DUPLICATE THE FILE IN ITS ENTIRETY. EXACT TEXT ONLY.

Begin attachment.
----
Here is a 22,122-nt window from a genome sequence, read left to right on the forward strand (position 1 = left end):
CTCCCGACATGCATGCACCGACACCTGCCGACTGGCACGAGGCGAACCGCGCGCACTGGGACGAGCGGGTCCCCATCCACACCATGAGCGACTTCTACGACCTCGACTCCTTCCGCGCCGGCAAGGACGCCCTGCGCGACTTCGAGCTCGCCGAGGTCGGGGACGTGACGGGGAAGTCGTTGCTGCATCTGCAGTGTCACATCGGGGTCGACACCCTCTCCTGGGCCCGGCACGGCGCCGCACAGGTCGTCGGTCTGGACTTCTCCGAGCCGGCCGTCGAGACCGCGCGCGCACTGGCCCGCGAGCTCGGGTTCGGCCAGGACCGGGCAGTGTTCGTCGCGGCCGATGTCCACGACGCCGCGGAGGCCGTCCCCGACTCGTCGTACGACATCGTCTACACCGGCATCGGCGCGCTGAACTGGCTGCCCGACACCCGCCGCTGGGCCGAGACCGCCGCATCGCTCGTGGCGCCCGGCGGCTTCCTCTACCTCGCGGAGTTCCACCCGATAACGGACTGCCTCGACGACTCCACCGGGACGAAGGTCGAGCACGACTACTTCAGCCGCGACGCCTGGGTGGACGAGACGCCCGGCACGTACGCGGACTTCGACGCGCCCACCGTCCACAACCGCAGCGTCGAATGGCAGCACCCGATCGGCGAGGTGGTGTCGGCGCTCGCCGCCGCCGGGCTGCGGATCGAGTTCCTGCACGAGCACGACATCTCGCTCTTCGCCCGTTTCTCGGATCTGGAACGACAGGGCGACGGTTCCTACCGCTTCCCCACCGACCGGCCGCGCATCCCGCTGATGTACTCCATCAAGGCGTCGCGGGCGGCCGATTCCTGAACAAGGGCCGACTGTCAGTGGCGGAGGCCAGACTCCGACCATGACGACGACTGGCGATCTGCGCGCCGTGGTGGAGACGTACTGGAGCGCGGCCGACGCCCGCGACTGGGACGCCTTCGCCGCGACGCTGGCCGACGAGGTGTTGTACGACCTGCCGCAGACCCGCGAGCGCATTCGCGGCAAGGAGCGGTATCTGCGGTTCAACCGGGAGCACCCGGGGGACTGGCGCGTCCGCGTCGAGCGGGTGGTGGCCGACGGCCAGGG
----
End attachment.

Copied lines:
Here is a 22,122-nt window from a genome sequence, read left to right on the forward strand (position 1 = left end):
CTCCCGACATGCATGCACCGACACCTGCCGACTGGCACGAGGCGAACCGCGCGCACTGGGACGAGCGGGTCCCCATCCACACCATGAGCGACTTCTACGACCTCGACTCCTTCCGCGCCGGCAAGGACGCCCTGCGCGACTTCGAGCTCGCCGAGGTCGGGGACGTGACGGGGAAGTCGTTGCTGCATCTGCAGTGTCACATCGGGGTCGACACCCTCTCCTGGGCCCGGCACGGCGCCGCACAGGTCGTCGGTCTGGACTTCTCCGAGCCGGCCGTCGAGACCGCGCGCGCACTGGCCCGCGAGCTCGGGTTCGGCCAGGACCGGGCAGTGTTCGTCGCGGCCGATGTCCACGACGCCGCGGAGGCCGTCCCCGACTCGTCGTACGACATCGTCTACACCGGCATCGGCGCGCTGAACTGGCTGCCCGACACCCGCCGCTGGGCCGAGACCGCCGCATCGCTCGTGGCGCCCGGCGGCTTCCTCTACCTCGCGGAGTTCCACCCGATAACGGACTGCCTCGACGACTCCACCGGGACGAAGGTCGAGCACGACTACTTCAGCCGCGACGCCTGGGTGGACGAGACGCCCGGCACGTACGCGGACTTCGACGCGCCCACCGTCCACAACCGCAGCGTCGAATGGCAGCACCCGATCGGCGAGGTGGTGTCGGCGCTCGCCGCCGCCGGGCTGCGGATCGAGTTCCTGCACGAGCACGACATCTCGCTCTTCGCCCGTTTCTCGGATCTGGAACGACAGGGCGACGGTTCCTACCGCTTCCCCACCGACCGGCCGCGCATCCCGCTGATGTACTCCATCAAGGCGTCGCGGGCGGCCGATTCCTGAACAAGGGCCGACTGTCAGTGGCGGAGGCCAGACTCCGACCATGACGACGACTGGCGATCTGCGCGCCGTGGTGGAGACGTACTGGAGCGCGGCCGACGCCCGCGACTGGGACGCCTTCGCCGCGACGCTGGCCGACGAGGTGTTGTACGACCTGCCGCAGACCCGCGAGCGCATTCGCGGCAAGGAGCGGTATCTGCGGTTCAACCGGGAGCACCCGGGGGACTGGCGCGTCCGCGTCGAGCGGGTGGTGGCCGACGGCCAGGG